He entered and sat down with the guards to see the outcome. The chief priests and the whole Sanhedrin were looking for false evidence against Jesus. There’s another mistreatment. You’ve had that happen. You’ve been falsely accused before. Hopefully you haven’t been slapped in the face but probably you have been that too but you’ve been falsely accused and then in order to support those allegations, you have people telling lies. They were looking for people who would tell lies. That’s what’s going on with Jesus, so that they could put him to death but they did not find any, though many false witnesses came forward.
Finally two came forward and declared, “This man said I’m able to destroy the Temple of God and rebuild it in three days.” Then the High Priest stood up and said to Jesus, “Are you not going to answer? What is this testimony that these men are bringing against you?” He remained silent, and then the High Priest asked him to swear under oath and then Jesus said, “Yes, it’s as you say,” and then in Verse 65, then the High Priest tore his clothes and said, “He has spoken blasphemy.” There’s another mistreatment. “Why do we need any more witnesses? Look, now you have heard the blasphemy yourself. What do you think?” “He is worthy of death,” they answered.
The mob has taken over. Reason has left them. If you keep saying a lie over and over long enough, eventually you come to believe it’s true. “He is worthy of death,” they answered, and then watch this, they spit in his face. Another mistreatment, struck him with their fists, another mistreatment. Others slapped him, another mistreatment and said, “Prophesize to us, Christ, who has hit you?” A lot of mistreatment going on here with Jesus. Now, how do we see this treatment from a human perspective? It was a mistake, it should never have happened. It is a false arrest, false imprisonment, injustice, a miscarriage of justice, and so how could such a mistake be made? How could these men have gone so mad?
Kahlil Gibran has a parable called the Wise King. I’m going to paraphrase it a little bit. There was a king who was revered because of his great wisdom and his mighty power, and in his kingdom, unfortunately there was only one place to get water, one well in all of this kingdom, in the center of the capital city, and so all the people came to the city center to get water. One night, a witch put poison into the well. The next morning, the people came and they drank and as they drank, out of the poisoned well, they all went mad. Everybody drank from the well that day in this entire kingdom except the king. By the afternoon of that very day, the murmurings began against the king. “The king has lost his mind. The king has gone mad. We can’t let the mad king rule us. We have to get rid of the mad king.”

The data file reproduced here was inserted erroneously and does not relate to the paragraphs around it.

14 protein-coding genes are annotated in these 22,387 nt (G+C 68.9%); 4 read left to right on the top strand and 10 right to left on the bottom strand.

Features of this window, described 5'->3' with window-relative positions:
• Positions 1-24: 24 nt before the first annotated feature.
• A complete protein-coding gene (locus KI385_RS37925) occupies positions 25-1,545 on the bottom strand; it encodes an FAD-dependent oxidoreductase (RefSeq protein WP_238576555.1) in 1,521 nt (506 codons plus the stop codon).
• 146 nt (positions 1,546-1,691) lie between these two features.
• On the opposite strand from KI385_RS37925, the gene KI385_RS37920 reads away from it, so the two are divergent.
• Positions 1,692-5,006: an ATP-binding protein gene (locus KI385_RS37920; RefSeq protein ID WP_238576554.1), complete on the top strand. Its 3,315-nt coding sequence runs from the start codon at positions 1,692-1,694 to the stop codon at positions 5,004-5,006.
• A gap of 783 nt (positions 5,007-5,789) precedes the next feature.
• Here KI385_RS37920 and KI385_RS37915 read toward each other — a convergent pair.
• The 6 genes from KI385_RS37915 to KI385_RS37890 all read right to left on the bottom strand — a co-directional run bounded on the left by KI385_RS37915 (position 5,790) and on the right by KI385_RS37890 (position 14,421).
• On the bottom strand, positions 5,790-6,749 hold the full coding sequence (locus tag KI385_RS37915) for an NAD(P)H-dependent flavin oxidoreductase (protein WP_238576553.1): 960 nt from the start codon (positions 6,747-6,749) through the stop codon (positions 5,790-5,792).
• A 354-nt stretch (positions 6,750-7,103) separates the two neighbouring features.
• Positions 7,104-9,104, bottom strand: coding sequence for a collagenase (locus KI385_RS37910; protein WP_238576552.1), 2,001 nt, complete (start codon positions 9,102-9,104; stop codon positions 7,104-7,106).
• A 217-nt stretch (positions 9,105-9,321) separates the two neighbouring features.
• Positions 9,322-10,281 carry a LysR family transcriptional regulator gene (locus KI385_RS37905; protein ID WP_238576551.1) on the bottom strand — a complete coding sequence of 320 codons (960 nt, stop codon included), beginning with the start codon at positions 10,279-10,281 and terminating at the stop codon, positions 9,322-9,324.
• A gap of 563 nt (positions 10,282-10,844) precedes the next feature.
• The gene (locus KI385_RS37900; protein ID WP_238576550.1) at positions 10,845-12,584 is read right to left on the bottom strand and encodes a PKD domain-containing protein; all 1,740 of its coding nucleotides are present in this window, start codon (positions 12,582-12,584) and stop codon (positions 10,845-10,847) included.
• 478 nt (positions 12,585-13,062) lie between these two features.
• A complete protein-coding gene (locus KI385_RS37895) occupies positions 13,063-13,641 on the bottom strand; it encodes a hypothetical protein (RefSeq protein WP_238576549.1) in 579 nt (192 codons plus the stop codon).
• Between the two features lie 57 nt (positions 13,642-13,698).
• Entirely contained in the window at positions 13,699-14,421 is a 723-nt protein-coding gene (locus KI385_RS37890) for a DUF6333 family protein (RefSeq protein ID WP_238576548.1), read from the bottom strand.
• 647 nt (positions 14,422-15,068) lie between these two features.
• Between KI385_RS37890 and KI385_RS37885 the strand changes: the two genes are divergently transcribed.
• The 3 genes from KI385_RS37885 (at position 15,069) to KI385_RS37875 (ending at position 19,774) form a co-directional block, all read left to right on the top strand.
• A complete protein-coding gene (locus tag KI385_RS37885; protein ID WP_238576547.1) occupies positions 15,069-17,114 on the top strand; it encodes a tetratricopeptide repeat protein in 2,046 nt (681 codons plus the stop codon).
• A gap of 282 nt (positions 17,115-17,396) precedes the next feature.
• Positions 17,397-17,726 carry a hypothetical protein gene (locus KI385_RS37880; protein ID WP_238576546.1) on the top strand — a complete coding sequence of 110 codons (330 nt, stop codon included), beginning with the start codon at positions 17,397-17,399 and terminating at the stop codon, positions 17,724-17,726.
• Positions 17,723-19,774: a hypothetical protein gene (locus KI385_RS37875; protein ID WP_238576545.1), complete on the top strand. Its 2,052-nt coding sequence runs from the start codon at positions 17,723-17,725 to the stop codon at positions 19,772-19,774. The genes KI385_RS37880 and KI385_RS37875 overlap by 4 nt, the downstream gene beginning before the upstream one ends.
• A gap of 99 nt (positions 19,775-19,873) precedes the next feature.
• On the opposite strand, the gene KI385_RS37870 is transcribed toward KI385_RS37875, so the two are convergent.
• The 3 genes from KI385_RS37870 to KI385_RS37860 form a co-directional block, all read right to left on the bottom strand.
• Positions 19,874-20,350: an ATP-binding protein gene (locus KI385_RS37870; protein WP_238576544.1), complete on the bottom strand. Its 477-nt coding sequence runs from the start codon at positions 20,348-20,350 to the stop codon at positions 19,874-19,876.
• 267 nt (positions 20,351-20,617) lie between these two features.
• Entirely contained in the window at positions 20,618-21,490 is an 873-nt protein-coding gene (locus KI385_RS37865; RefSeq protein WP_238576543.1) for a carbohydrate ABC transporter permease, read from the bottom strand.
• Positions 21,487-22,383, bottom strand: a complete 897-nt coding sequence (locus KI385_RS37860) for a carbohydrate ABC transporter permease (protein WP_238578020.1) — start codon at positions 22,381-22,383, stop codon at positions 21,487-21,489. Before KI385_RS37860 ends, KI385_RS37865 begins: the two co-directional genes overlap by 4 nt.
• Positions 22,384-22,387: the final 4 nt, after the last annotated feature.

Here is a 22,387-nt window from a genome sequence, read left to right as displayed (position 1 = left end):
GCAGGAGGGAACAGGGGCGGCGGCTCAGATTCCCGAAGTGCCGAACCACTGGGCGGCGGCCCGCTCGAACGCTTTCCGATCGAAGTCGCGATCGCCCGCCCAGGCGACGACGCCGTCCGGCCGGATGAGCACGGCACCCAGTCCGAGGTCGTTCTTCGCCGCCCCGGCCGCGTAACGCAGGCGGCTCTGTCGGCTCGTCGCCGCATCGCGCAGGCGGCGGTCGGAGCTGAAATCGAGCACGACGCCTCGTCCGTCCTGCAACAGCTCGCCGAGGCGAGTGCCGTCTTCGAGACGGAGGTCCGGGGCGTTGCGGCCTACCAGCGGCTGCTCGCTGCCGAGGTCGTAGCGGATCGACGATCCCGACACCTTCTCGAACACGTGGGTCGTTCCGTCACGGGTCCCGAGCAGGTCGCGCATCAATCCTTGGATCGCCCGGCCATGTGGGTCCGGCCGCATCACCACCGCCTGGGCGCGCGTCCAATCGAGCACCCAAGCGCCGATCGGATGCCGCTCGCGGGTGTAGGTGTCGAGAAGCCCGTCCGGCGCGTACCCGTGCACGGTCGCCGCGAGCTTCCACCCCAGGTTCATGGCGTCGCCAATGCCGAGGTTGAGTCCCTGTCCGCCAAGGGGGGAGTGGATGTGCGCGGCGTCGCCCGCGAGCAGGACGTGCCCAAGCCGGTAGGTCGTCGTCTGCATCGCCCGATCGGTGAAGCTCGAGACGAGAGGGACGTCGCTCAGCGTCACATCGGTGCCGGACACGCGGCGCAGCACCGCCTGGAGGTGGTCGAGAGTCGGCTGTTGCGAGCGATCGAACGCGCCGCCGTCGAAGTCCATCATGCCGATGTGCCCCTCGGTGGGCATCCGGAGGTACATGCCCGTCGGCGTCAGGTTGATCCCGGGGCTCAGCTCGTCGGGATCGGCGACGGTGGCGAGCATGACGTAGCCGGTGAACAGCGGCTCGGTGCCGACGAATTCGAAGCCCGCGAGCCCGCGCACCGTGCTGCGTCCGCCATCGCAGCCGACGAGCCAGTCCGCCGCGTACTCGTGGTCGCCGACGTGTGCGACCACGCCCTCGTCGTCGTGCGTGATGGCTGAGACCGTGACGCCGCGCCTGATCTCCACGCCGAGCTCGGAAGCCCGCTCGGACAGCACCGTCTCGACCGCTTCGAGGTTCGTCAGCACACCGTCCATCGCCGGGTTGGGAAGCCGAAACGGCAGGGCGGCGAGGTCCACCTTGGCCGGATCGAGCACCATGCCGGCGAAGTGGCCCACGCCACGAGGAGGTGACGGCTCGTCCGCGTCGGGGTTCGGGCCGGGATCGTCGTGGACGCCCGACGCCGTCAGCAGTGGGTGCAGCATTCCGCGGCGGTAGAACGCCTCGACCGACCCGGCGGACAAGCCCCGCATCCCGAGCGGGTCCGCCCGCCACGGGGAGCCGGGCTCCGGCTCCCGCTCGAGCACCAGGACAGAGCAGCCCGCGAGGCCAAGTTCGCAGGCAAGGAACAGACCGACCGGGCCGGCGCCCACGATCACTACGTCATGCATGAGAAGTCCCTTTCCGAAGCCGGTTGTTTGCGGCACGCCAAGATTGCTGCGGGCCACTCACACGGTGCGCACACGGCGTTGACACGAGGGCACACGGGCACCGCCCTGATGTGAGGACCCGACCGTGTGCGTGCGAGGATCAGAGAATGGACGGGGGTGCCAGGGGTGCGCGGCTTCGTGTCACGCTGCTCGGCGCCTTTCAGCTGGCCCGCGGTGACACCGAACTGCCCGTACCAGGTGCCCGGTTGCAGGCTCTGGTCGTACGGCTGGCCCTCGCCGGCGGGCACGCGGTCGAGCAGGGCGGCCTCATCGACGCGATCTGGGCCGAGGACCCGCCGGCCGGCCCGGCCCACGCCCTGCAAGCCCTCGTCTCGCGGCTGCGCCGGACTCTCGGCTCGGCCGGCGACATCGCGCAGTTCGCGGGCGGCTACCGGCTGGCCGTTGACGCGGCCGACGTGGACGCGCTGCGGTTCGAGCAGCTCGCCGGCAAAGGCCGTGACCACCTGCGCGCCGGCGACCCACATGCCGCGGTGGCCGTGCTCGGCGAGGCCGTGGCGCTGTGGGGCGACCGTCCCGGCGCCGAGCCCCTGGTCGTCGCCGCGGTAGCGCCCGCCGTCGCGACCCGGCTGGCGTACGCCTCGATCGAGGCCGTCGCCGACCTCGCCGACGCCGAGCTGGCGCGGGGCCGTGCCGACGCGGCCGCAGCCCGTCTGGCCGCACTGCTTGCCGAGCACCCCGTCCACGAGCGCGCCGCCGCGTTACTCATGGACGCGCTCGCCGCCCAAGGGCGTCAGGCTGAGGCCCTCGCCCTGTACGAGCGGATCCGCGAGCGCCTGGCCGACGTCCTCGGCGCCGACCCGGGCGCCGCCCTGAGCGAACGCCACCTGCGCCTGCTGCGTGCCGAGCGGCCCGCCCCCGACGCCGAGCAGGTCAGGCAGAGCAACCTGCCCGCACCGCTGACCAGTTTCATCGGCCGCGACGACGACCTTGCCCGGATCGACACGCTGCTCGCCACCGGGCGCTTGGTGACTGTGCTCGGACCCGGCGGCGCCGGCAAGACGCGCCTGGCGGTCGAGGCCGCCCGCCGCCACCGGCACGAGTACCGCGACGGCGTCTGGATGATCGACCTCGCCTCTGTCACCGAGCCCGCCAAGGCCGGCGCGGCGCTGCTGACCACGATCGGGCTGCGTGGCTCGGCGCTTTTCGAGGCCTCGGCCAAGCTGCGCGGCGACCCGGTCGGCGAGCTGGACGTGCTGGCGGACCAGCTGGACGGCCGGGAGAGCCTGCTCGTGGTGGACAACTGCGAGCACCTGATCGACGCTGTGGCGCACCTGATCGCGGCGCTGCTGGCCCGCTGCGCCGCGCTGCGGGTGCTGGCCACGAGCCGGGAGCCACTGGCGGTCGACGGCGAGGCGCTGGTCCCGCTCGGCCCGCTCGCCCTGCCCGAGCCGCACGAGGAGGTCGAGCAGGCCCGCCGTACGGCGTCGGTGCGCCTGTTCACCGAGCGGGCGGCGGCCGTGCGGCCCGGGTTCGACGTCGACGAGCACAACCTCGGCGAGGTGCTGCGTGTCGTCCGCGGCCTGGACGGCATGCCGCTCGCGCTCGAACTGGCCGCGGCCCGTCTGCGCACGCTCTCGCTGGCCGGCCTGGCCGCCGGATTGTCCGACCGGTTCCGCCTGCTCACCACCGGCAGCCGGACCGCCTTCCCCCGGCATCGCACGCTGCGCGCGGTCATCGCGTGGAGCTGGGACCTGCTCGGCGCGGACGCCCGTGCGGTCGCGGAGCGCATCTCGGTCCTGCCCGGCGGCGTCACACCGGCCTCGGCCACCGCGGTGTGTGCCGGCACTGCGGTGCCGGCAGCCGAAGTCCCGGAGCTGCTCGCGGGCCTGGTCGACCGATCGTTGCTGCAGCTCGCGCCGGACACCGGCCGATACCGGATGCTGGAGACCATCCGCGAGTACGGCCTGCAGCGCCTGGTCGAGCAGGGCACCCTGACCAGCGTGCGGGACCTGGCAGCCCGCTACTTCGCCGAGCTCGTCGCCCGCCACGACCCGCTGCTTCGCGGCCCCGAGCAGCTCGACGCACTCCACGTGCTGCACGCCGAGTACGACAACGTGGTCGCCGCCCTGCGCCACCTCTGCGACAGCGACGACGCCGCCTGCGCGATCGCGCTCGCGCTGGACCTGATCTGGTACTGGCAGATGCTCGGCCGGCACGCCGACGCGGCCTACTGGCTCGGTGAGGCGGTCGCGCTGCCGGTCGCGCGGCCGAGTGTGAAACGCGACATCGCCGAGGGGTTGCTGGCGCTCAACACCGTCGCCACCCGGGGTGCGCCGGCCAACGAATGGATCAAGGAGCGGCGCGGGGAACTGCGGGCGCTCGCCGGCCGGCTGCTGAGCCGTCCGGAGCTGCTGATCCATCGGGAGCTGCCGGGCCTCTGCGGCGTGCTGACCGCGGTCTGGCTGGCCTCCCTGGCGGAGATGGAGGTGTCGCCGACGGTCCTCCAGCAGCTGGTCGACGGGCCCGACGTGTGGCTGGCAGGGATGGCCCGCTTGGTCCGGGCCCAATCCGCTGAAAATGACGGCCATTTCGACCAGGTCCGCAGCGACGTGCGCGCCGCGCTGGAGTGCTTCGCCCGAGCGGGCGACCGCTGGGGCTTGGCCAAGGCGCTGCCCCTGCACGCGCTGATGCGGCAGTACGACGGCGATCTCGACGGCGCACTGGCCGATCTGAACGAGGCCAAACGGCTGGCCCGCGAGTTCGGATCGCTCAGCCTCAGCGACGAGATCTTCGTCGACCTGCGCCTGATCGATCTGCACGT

Later that evening, the king, hearing of the people’s unrest, sent a steward down to the well to dip in and get a goblet of water which he then drank and the people rejoiced because the king had regained his reason. People around us, people around Jesus, they had gone mad. They had lost, they had abandoned their mental faculties and they had done this terrible, terrible thing and it rationalized this mistreatment. You’ve had this happen as well.
Now the question is, was this mistreatment of Jesus really a mistake? No. Actually, this mistreatment of Jesus was no mistake at all. It happened exactly as the scriptures predicted it would, exactly as Jesus himself had said it would happen. It’s part of God’s inscrutable will, and so if this would not have happened, then scriptures would not have been fulfilled. Nevertheless, all of these people doing this mistreatment still stand in this mysterious way, so God lets these mistreatments happen for his greater purposes. The big idea today is this. Mistreatment for you and for me, as it was for Jesus, is God teeing up opportunities to show the world there’s a difference. When you get mistreated, this is God teeing up opportunities for you and for me to show the world that there really is a difference. You see this here. For those of you who haven’t been here in the series before, we’ve been looking at Jesus and his suffering in the Garden and struggling with God’s will. Jesus struggling to accept God’s will and we said that the big idea that day was that the key to embracing God’s will is to fully surrender any will of my own.